‘It sounded like a bomb’: 300 mine workers inspect damage left by Swedish record earthquake

Work remained suspended at one of the world's largest iron ore mines on Tuesday morning as 300 workers descended to survey the scope of the damage after a record-breaking earthquake hit northern Sweden.

The earthquake shook the city of Kiruna shortly after 3am on Monday. Sweden is not an area that normally experiences a lot of powerful seismic activity, but tremors due to mining activities are not uncommon. But with a magnitude of 4.1 this was the country's biggest mining-related quake ever, and forced work to be halted.

Thirteen people were in the mine at the time, but they all evacuated and there were no injuries.

Rock mechanic engineers first examined the mine on Monday to see if work would be able to resume, and on Tuesday around 300 mine workers descended into the mine to inspect the full scope of the damage.

Production has yet to resume, and there is still ongoing seismic activity in the wake of the earthquake, with several aftershocks in Kiruna on Monday according to Björn Lund, a seismologist at Uppsala University.

“There is still activity, but it's gone down significantly compared to yesterday. It's not something that has been felt in Kiruna, other than perhaps a little during the night,” he told the TT newswire on Tuesday morning.

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Jonny Kumpula, an electrician, was down in the mine when the quake hit. He told Swedish public radio broadcaster SR that he and a colleague were in a fika room (see our Swedish vocabulary list below) 814 metres below ground when they heard the rumble.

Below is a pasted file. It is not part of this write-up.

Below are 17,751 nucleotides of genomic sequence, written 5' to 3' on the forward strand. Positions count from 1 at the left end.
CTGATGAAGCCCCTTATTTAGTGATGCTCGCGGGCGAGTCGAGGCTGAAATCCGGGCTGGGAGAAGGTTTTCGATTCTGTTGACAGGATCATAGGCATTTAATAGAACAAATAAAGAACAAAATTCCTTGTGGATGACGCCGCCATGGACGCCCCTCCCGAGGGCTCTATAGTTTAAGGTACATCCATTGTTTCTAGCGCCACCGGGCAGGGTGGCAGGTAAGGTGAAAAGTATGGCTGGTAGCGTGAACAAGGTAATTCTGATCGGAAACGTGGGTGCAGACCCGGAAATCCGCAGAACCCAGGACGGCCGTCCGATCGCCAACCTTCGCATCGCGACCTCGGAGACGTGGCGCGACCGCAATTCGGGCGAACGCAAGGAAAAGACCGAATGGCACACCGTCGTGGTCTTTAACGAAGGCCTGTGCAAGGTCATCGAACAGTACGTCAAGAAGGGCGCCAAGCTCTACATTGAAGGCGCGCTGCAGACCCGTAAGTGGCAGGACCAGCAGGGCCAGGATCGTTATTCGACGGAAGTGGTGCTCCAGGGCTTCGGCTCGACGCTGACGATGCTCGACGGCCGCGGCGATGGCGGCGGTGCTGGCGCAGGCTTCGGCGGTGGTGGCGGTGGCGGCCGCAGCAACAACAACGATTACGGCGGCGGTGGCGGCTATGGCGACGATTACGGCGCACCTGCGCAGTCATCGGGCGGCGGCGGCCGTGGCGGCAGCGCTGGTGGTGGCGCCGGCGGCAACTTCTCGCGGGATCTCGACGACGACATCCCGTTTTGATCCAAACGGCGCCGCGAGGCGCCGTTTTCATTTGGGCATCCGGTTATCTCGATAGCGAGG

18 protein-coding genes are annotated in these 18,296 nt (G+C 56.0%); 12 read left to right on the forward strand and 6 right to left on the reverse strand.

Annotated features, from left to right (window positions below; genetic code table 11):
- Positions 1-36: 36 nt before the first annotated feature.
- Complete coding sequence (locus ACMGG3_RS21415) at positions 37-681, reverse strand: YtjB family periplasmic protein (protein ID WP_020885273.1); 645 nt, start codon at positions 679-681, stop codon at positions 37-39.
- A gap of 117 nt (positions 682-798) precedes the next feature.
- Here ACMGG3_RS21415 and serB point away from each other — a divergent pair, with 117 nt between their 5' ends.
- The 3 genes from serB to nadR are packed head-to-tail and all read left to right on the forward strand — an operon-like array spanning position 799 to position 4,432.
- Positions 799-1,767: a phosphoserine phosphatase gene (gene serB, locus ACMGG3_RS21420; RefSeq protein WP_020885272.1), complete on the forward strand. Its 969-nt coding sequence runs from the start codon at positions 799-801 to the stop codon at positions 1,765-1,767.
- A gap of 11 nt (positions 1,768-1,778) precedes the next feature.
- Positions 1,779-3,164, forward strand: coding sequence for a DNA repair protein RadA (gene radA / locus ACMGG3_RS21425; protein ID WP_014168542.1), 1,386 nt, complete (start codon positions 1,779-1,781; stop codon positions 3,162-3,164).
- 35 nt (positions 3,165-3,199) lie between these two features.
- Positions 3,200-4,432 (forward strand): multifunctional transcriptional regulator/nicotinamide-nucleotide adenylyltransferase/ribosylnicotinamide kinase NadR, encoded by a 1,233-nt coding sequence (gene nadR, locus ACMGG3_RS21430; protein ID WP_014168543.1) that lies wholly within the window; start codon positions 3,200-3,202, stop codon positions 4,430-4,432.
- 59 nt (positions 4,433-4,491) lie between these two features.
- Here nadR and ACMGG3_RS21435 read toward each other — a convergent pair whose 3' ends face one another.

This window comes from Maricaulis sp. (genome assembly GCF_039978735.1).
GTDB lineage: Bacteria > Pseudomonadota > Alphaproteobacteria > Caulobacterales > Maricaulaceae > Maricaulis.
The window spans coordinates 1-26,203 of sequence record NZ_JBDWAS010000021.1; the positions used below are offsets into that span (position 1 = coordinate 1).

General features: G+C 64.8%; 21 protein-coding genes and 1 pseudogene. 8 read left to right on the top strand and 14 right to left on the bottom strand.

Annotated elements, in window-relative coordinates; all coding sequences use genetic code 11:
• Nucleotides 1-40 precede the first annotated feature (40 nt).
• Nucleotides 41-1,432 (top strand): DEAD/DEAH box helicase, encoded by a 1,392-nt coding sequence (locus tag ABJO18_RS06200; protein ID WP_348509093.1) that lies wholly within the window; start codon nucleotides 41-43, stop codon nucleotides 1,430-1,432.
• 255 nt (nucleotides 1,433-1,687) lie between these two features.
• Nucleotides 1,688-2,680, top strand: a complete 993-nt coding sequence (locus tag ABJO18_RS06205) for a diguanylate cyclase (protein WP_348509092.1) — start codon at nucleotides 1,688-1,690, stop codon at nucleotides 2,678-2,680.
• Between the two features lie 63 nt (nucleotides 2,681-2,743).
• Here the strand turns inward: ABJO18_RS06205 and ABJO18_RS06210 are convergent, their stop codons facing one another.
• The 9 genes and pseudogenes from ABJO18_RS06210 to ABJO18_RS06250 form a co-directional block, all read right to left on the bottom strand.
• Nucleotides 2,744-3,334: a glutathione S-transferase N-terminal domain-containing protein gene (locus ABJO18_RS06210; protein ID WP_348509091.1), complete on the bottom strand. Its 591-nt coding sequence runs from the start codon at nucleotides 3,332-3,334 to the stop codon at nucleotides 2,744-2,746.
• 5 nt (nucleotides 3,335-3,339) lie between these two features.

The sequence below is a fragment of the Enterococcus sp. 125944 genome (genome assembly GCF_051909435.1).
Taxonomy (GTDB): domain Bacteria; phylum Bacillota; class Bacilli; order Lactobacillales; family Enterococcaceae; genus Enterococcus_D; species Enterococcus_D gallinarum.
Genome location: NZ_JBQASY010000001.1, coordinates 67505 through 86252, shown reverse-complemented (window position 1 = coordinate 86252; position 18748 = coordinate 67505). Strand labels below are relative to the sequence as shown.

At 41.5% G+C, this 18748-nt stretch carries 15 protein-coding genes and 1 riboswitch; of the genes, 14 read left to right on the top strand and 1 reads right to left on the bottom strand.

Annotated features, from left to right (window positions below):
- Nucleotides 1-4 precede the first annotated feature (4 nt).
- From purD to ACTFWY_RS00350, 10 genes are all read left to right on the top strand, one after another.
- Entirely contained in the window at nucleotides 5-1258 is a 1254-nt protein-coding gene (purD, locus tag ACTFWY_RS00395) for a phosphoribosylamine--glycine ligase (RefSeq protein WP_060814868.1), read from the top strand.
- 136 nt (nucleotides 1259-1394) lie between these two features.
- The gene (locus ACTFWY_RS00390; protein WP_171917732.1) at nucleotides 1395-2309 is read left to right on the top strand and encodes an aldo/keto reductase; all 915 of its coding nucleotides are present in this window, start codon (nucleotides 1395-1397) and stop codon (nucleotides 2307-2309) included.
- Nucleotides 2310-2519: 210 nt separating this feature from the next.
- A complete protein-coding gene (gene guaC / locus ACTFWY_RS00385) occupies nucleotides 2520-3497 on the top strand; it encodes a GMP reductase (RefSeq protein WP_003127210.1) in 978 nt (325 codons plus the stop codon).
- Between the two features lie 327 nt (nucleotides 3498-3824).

“I fell off the couch. It sounded like a bomb exploding, or like thunder. Pictures came down from the walls and there was a lot of dust. My colleague and I looked at each other and said 'let's get out of here', and then we took our mining helmets and left,” he said.

Kumpula has been given the week off and said he felt shaken, but that he would return to work on Monday.

“Rock mechanic engineers are inspecting the mine, and we trust them,” he said.

The Local's reader Selam, who lives in Kiruna, commented on Facebook that the earthquake woke her up. “I jumped up from bed and ran to the window to look outside. Was thinking 'earthquake omg our apartment' and the bed was shaking. I could not continue sleeping. The good thing is it happened only one time,” she said.

Swedish vocabulary

coffee room at a workplace – (ett) fikarum

earthquake – (en) jordbävning

mining quake – (ett) gruvskalv

iron ore – järnmalm

aftershock – (ett) efterskalv


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